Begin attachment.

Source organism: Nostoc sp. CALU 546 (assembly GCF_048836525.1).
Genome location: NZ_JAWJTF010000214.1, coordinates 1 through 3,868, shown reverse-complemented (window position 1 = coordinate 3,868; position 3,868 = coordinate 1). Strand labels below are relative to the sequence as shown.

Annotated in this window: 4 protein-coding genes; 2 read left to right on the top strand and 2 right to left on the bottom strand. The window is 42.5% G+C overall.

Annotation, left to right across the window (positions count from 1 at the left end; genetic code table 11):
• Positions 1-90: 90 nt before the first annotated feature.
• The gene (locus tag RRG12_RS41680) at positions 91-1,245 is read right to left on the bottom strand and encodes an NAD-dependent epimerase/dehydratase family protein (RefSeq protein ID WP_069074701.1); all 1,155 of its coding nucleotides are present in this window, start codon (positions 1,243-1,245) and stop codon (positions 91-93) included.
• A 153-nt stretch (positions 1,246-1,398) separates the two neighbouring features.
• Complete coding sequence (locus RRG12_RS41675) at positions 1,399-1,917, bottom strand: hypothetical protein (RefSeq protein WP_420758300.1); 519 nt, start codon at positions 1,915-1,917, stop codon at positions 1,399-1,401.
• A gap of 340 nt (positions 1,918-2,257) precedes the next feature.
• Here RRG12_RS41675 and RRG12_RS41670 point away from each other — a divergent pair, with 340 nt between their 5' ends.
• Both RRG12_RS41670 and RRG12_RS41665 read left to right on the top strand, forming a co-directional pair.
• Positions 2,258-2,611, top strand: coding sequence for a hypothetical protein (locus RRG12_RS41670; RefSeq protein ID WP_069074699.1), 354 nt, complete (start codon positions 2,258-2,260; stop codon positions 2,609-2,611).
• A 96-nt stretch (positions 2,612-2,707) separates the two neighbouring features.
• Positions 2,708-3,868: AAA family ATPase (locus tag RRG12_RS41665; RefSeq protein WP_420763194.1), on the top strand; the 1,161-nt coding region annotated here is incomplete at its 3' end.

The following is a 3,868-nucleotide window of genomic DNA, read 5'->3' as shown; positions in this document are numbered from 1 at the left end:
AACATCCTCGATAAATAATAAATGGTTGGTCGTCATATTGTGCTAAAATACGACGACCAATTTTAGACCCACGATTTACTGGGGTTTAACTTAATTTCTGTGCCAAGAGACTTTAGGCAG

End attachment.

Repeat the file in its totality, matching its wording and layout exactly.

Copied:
Source organism: Nostoc sp. CALU 546 (assembly GCF_048836525.1).
Genome location: NZ_JAWJTF010000214.1, coordinates 1 through 3,868, shown reverse-complemented (window position 1 = coordinate 3,868; position 3,868 = coordinate 1). Strand labels below are relative to the sequence as shown.

Annotated in this window: 4 protein-coding genes; 2 read left to right on the top strand and 2 right to left on the bottom strand. The window is 42.5% G+C overall.

Annotation, left to right across the window (positions count from 1 at the left end; genetic code table 11):
• Positions 1-90: 90 nt before the first annotated feature.
• The gene (locus tag RRG12_RS41680) at positions 91-1,245 is read right to left on the bottom strand and encodes an NAD-dependent epimerase/dehydratase family protein (RefSeq protein ID WP_069074701.1); all 1,155 of its coding nucleotides are present in this window, start codon (positions 1,243-1,245) and stop codon (positions 91-93) included.
• A 153-nt stretch (positions 1,246-1,398) separates the two neighbouring features.
• Complete coding sequence (locus RRG12_RS41675) at positions 1,399-1,917, bottom strand: hypothetical protein (RefSeq protein WP_420758300.1); 519 nt, start codon at positions 1,915-1,917, stop codon at positions 1,399-1,401.
• A gap of 340 nt (positions 1,918-2,257) precedes the next feature.
• Here RRG12_RS41675 and RRG12_RS41670 point away from each other — a divergent pair, with 340 nt between their 5' ends.
• Both RRG12_RS41670 and RRG12_RS41665 read left to right on the top strand, forming a co-directional pair.
• Positions 2,258-2,611, top strand: coding sequence for a hypothetical protein (locus RRG12_RS41670; RefSeq protein ID WP_069074699.1), 354 nt, complete (start codon positions 2,258-2,260; stop codon positions 2,609-2,611).
• A 96-nt stretch (positions 2,612-2,707) separates the two neighbouring features.
• Positions 2,708-3,868: AAA family ATPase (locus tag RRG12_RS41665; RefSeq protein WP_420763194.1), on the top strand; the 1,161-nt coding region annotated here is incomplete at its 3' end.

The following is a 3,868-nucleotide window of genomic DNA, read 5'->3' as shown; positions in this document are numbered from 1 at the left end:
AACATCCTCGATAAATAATAAATGGTTGGTCGTCATATTGTGCTAAAATACGACGACCAATTTTAGACCCACGATTTACTGGGGTTTAACTTAATTTCTGTGCCAAGAGACTTTAGGCAG